Rewiring my EFI Magnum - 1970 Dart Swinger

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autopar3000

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Hey guys, I'm going to post some of what I've been up to with my 70 Dart. This thread will be about the rewiring engine and transmission harness of my EFI Magnum equipped 1970 Swinger.

This mini build thread follows a thread where some members helped me figure out how I should rewire the engine: Do I really need the wire from the alternator to the bulkhead connector?

First, a bit on my car. It's a 70 Swinger with a 1994 5.9 Magnum, Doug's headers, Hughes SER0814ALN-14 cam, Mopar M1 Magnum EFI intake, Mopar Performance OBD1 PCM, and 53 mm throttle body. I'm running a 46rh transmission with a 2500 stall torque converter, and a 3.23 gear in an 8 3/4 rear (for now). I pulled the engine out of a retired ambulance turned hunting / camping rig, and put it in my car with the only upgrade being the cam, and the headers which where already in the car from my old LA 318. All the other upgrades came later. The car works amazingly well, and I'm super happy with it.

I'm doing this because:
  • The van harness required extensive modification to work in my car. The PCM was on the driver side firewall of the van, but I wanted to mount it to the passenger inner fender, so lots of wires were lengthened and shortened.
  • I didn't wire it with an ASD relay, which is the relay that powers the coil and fuel injectors. I just wired it to the coil positive with the ignition start and run connected together. It worked, but I couldn't get the need for a relay out of my head.
  • I want to try to get the factory cruise control set up.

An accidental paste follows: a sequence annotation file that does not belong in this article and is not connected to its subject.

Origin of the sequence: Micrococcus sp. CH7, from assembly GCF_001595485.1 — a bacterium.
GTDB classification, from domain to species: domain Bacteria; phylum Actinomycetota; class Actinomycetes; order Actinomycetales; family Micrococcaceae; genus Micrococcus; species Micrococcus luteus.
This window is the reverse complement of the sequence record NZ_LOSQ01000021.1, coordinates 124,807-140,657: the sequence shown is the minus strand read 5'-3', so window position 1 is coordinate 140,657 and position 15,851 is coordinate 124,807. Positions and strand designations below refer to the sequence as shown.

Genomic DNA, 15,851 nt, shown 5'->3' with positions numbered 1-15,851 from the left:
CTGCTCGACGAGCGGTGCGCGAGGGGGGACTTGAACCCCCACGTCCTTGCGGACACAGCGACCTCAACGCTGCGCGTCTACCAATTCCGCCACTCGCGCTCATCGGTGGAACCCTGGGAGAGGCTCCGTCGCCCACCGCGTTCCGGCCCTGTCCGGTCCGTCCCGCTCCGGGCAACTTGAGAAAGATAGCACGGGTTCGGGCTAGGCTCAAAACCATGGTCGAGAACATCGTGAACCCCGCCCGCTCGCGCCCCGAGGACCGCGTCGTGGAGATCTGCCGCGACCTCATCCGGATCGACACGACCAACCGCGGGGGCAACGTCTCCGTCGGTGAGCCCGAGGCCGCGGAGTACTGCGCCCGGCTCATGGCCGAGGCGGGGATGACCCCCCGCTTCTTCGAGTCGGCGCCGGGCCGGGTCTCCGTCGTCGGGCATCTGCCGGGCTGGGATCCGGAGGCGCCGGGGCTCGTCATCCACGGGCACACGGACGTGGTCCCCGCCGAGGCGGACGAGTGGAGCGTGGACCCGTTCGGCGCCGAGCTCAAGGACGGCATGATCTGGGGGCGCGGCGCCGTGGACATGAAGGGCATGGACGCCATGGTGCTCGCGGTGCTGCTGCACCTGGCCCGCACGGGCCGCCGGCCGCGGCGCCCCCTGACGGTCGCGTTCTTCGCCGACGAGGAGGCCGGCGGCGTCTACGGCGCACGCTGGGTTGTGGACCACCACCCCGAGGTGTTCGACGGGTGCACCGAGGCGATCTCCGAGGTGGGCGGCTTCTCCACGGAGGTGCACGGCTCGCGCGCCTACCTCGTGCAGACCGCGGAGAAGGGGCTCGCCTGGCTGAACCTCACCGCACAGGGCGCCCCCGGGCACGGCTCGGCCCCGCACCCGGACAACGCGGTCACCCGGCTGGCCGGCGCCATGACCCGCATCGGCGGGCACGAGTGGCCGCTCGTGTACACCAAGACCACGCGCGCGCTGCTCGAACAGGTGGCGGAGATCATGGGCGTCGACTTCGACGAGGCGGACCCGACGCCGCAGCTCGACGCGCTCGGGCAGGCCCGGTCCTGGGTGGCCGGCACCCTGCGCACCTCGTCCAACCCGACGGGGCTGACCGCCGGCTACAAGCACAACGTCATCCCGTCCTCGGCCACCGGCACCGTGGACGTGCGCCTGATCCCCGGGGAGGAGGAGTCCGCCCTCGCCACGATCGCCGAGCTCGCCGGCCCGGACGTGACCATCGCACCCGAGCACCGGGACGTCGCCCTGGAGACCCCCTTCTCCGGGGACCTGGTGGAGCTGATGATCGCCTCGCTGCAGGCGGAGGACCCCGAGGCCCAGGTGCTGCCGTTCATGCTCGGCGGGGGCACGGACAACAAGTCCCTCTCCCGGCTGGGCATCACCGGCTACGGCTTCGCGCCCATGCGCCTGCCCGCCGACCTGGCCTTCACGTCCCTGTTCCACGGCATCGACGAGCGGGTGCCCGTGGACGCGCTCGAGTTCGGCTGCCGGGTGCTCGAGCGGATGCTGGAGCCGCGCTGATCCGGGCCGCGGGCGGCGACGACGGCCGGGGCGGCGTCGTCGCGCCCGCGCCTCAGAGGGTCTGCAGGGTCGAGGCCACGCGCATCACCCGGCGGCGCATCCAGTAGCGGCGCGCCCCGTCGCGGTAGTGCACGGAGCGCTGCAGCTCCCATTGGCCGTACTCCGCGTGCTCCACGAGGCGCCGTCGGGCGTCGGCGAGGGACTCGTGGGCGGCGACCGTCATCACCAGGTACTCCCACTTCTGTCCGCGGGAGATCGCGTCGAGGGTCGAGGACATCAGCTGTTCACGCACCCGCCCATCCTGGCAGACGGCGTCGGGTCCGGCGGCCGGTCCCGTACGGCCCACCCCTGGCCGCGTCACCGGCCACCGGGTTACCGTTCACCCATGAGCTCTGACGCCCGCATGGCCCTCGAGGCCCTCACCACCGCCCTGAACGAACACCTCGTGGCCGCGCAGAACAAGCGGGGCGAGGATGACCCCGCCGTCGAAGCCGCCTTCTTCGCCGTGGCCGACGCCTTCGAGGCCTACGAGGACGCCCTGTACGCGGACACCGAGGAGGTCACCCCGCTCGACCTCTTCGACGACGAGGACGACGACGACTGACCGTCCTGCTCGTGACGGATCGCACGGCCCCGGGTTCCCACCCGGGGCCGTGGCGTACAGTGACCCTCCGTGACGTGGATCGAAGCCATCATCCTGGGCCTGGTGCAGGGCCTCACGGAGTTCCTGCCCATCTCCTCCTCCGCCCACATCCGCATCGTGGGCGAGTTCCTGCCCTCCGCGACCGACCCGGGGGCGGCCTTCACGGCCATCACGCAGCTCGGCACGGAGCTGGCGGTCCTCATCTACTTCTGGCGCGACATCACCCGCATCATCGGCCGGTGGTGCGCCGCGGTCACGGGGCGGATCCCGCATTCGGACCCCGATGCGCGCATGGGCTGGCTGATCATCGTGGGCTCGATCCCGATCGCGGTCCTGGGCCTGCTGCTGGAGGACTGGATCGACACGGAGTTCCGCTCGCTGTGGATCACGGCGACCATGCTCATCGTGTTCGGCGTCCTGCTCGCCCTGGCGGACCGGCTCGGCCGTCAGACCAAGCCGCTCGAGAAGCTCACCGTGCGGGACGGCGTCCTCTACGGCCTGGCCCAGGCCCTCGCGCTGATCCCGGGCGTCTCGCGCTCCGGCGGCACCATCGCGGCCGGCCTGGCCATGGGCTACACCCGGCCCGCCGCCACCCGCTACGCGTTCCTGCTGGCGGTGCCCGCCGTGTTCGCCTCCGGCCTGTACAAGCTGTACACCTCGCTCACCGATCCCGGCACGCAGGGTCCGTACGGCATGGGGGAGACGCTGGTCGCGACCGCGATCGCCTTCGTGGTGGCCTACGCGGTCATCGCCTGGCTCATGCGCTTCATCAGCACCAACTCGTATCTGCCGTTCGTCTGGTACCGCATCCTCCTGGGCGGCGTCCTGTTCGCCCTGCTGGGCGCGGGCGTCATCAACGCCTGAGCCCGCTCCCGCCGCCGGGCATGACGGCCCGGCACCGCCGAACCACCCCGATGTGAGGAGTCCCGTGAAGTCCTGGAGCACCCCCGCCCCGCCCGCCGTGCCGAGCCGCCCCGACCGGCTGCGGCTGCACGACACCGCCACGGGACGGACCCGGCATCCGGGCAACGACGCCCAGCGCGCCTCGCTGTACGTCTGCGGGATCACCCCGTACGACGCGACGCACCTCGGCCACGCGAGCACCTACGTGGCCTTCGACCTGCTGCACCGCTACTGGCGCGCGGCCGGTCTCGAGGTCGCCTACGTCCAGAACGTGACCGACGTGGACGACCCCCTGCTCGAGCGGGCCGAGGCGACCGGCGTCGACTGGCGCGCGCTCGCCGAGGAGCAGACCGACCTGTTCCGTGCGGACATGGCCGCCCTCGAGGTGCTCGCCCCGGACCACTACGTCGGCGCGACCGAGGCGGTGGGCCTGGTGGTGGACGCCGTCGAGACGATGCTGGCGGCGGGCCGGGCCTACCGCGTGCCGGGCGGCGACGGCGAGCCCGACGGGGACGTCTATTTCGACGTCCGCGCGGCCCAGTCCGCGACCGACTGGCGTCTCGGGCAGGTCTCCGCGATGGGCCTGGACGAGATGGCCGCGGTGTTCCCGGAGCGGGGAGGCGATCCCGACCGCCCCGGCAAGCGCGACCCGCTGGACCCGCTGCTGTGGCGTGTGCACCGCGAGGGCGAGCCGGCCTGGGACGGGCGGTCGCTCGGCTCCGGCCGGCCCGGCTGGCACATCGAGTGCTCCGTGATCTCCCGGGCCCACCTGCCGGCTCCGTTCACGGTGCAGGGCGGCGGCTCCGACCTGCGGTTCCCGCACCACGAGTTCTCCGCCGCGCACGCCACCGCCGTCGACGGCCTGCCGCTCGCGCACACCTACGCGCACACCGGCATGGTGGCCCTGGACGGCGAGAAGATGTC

• I want to put the headlights on relays.
Here's where the engine came from, back in 2018:

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The first thing I did was get a "new" Dodge Ram OBD1 engine harness from a guy on FB Marketplace. I also got a factory fuse / relay box from the same kind of truck from a local guy. I got the engine side wiring with the relay box, which included the connectors I need to connect to the engine harness. This way I don't have to hardwire it (like my old setup), so it will be way more serviceable.

With the extra space in this relay box I can add some more relays, specifically for headlights, electric fan, etc, and I'll use those fuse slots where appropriate too.

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I got all the hoses and the alternator moved out of the way. I left the old harness in place and laid the new harness over top. Well, it looks like the Ram harness is a bit long! Turns out they run across the top of the cowl in the full size trucks, so that extra length that's moving the wiring towards the front of the engine is actually vertical in the trucks.

In hindsight I probably should have looked for a Dakota harness, since they look to be a lot closer to what I would need. Oh well, looks like I'll be shortening a few dozen wires.

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Here's me half way through cutting down this section of the wires to the correct length so the harness fits my engine bay. I think it was 9 inches that came out of this section. Soldering and heat shrinking everything.

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And here it is laying in the engine bay all done. Looks like I'll have to move the PCM towards the front a little, but everything else lines up perfectly.


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You’re going to be happy with that when it’s all wrapped up and tidy. Nice work!